Kids? Meet Satan.

vW. Scott Poole has a new book out, “Satan in America: The Devil We Know,” that says our view of Old Scratch was formed by theology, yes, but also pop culture and public policy.

Says Poole, in an interview with Religion Dispatches:

I hope to point out that America’s historic sense of its own innocence and righteousness, and the concomitant belief that its enemies represent the demonic Other, helps explain our historic obsession with Satan. The book’s examination of the strange byways of American belief about the Devil is really a brief filed against the whole notion of American exceptionalism, the idea that we are somehow exempt from the terror and the moral complexities of history.

 

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6 responses to “Kids? Meet Satan.

  1. I just hosted a dinner at our Fellowship called Dinner a la Diablo. Yep, Satan was the theme! I turned the heat way up, and the joke was understood.

  2. I can’t remember where I found this:

    Samhain, which means “Summer’s End,” was a Celtic fire festival. The night of October 31st (last night of the Druid calendar year) was when the veil between this world and the next was thinnest, the perfect time to honor and remember loved ones that had passed. Sacred bonfires were lit on hilltops. After the celebration folks would take embers from the bonfire to their homes to relight the fires in their own hearths. Of course they needed something in which to carry the live ember — so a turnip or a gourd was used. But who wants to walk home in the dark with all those creepy spirits around? So they dressed up in costumes and carved scary faces in their ember holders, to scare the spirits away. Lumps of burning coal were also placed in hollowed gourds on doorsteps, to welcome deceased loved ones.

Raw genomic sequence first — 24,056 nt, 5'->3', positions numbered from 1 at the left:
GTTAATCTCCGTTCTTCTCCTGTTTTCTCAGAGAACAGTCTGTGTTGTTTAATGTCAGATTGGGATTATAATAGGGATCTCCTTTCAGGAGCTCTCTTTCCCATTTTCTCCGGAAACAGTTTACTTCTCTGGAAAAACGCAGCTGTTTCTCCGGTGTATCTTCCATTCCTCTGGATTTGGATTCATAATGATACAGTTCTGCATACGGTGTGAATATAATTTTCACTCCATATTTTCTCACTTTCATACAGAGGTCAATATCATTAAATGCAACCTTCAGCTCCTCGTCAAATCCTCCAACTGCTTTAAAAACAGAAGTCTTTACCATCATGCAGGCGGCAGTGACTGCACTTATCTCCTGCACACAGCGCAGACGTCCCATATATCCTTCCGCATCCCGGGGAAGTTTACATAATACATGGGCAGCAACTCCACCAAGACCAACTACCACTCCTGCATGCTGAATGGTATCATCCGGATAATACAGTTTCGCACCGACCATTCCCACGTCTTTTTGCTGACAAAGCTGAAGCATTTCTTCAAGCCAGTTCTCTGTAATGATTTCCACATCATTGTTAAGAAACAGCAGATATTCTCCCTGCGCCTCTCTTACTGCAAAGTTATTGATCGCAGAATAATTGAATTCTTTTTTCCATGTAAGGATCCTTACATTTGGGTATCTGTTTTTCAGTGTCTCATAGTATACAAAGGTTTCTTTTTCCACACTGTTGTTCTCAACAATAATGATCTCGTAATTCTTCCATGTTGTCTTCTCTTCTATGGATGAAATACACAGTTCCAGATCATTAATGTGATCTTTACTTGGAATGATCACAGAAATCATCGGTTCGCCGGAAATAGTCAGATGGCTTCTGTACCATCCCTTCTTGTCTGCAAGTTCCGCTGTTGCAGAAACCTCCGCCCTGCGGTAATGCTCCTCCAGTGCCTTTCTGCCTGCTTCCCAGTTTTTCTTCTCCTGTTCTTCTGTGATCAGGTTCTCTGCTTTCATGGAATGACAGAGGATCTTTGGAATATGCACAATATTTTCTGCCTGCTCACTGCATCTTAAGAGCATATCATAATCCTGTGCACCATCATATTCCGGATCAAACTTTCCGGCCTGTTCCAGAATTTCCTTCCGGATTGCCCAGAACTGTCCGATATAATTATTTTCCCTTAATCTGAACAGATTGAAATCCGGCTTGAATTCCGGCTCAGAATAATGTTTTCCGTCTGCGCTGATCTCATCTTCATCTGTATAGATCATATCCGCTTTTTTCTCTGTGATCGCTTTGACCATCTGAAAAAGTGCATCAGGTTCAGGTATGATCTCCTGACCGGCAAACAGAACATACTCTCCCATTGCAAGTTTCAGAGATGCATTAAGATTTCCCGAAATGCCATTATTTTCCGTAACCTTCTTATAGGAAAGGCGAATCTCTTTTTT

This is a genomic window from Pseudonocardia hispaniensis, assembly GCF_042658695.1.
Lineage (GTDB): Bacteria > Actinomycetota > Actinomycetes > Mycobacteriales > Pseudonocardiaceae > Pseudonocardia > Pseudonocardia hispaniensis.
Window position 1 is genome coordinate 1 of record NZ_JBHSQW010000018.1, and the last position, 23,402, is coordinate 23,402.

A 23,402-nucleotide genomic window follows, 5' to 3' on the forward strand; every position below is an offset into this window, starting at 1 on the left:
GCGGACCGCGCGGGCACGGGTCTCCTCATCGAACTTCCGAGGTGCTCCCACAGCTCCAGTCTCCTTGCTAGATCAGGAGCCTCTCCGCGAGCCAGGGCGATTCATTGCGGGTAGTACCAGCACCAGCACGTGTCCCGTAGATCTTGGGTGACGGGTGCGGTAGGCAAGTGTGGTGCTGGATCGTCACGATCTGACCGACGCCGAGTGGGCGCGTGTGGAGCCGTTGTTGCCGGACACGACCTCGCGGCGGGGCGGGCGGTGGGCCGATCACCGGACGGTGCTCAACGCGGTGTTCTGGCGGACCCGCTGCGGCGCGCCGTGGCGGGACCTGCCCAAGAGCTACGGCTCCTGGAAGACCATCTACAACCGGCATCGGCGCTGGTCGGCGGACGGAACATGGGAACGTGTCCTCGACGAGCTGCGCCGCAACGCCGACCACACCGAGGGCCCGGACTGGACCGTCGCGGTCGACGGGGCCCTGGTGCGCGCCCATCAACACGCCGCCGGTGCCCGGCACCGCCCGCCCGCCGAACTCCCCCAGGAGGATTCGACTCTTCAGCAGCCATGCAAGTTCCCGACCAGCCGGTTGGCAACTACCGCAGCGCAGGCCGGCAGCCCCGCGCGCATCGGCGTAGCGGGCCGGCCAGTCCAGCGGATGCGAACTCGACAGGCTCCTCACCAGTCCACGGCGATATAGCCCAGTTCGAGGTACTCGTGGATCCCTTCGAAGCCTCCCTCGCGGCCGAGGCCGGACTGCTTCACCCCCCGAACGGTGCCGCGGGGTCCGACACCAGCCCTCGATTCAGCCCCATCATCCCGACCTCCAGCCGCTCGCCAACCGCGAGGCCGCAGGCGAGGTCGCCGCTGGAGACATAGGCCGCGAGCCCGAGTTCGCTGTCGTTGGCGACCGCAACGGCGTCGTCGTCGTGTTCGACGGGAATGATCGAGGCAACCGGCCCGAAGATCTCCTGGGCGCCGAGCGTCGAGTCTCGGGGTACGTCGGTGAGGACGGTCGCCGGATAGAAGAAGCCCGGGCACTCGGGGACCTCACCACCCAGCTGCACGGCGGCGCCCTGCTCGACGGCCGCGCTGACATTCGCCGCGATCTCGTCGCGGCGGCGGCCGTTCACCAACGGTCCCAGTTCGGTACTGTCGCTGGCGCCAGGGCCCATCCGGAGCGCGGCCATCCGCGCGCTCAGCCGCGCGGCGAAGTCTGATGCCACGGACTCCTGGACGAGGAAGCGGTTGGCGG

European settlers in America found the larger, native pumpkin easier to carve. Native Americans called them “isquotersquash.” Hallowe’en (All Hallow’s Eve and then All Saints’ Day, so named by the Catholic church and juxtaposed over the original Samhain) became a widespread holiday in the late 19th century, and continues to inhabit our list of popular annual rituals in spite of its commercial and sugary nature.

    • Thank you, Sister Cynical! Leave it to people from my tribe to crap up a perfectly good holiday! (I say that with love. Almost.)

  3. You guys are nuts.

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